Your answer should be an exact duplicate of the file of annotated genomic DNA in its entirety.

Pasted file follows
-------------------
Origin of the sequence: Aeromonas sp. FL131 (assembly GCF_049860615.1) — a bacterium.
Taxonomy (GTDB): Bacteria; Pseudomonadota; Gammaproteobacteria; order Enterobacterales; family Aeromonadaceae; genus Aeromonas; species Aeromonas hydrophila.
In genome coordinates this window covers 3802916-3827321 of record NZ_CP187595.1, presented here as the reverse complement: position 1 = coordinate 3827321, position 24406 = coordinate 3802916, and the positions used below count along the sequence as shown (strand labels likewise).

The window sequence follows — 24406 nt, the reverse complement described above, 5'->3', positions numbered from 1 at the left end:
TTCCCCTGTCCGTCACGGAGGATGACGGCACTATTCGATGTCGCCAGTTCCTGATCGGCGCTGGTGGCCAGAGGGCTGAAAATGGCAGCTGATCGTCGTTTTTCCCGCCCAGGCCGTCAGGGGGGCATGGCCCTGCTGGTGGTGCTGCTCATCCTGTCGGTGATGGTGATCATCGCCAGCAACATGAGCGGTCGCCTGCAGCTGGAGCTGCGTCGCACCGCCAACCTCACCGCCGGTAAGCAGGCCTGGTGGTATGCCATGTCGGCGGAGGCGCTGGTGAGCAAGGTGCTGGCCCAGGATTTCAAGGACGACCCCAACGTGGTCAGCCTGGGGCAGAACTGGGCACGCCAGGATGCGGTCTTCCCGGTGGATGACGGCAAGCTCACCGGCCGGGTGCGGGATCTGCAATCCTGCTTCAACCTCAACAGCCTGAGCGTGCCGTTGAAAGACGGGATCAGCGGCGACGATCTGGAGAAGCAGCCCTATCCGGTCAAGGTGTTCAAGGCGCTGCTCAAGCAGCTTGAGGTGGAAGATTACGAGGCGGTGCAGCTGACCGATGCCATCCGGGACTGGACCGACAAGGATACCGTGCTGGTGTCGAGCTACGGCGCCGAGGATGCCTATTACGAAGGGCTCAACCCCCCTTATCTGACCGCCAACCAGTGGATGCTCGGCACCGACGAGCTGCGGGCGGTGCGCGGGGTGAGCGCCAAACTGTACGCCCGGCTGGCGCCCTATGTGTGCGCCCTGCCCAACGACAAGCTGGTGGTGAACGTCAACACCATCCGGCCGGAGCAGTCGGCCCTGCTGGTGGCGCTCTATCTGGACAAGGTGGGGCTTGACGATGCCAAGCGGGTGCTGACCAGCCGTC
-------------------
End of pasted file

Origin of the sequence: Aeromonas sp. FL131 (assembly GCF_049860615.1) — a bacterium.
Taxonomy (GTDB): Bacteria; Pseudomonadota; Gammaproteobacteria; order Enterobacterales; family Aeromonadaceae; genus Aeromonas; species Aeromonas hydrophila.
In genome coordinates this window covers 3802916-3827321 of record NZ_CP187595.1, presented here as the reverse complement: position 1 = coordinate 3827321, position 24406 = coordinate 3802916, and the positions used below count along the sequence as shown (strand labels likewise).

The window sequence follows — 24406 nt, the reverse complement described above, 5'->3', positions numbered from 1 at the left end:
TTCCCCTGTCCGTCACGGAGGATGACGGCACTATTCGATGTCGCCAGTTCCTGATCGGCGCTGGTGGCCAGAGGGCTGAAAATGGCAGCTGATCGTCGTTTTTCCCGCCCAGGCCGTCAGGGGGGCATGGCCCTGCTGGTGGTGCTGCTCATCCTGTCGGTGATGGTGATCATCGCCAGCAACATGAGCGGTCGCCTGCAGCTGGAGCTGCGTCGCACCGCCAACCTCACCGCCGGTAAGCAGGCCTGGTGGTATGCCATGTCGGCGGAGGCGCTGGTGAGCAAGGTGCTGGCCCAGGATTTCAAGGACGACCCCAACGTGGTCAGCCTGGGGCAGAACTGGGCACGCCAGGATGCGGTCTTCCCGGTGGATGACGGCAAGCTCACCGGCCGGGTGCGGGATCTGCAATCCTGCTTCAACCTCAACAGCCTGAGCGTGCCGTTGAAAGACGGGATCAGCGGCGACGATCTGGAGAAGCAGCCCTATCCGGTCAAGGTGTTCAAGGCGCTGCTCAAGCAGCTTGAGGTGGAAGATTACGAGGCGGTGCAGCTGACCGATGCCATCCGGGACTGGACCGACAAGGATACCGTGCTGGTGTCGAGCTACGGCGCCGAGGATGCCTATTACGAAGGGCTCAACCCCCCTTATCTGACCGCCAACCAGTGGATGCTCGGCACCGACGAGCTGCGGGCGGTGCGCGGGGTGAGCGCCAAACTGTACGCCCGGCTGGCGCCCTATGTGTGCGCCCTGCCCAACGACAAGCTGGTGGTGAACGTCAACACCATCCGGCCGGAGCAGTCGGCCCTGCTGGTGGCGCTCTATCTGGACAAGGTGGGGCTTGACGATGCCAAGCGGGTGCTGACCAGCCGTC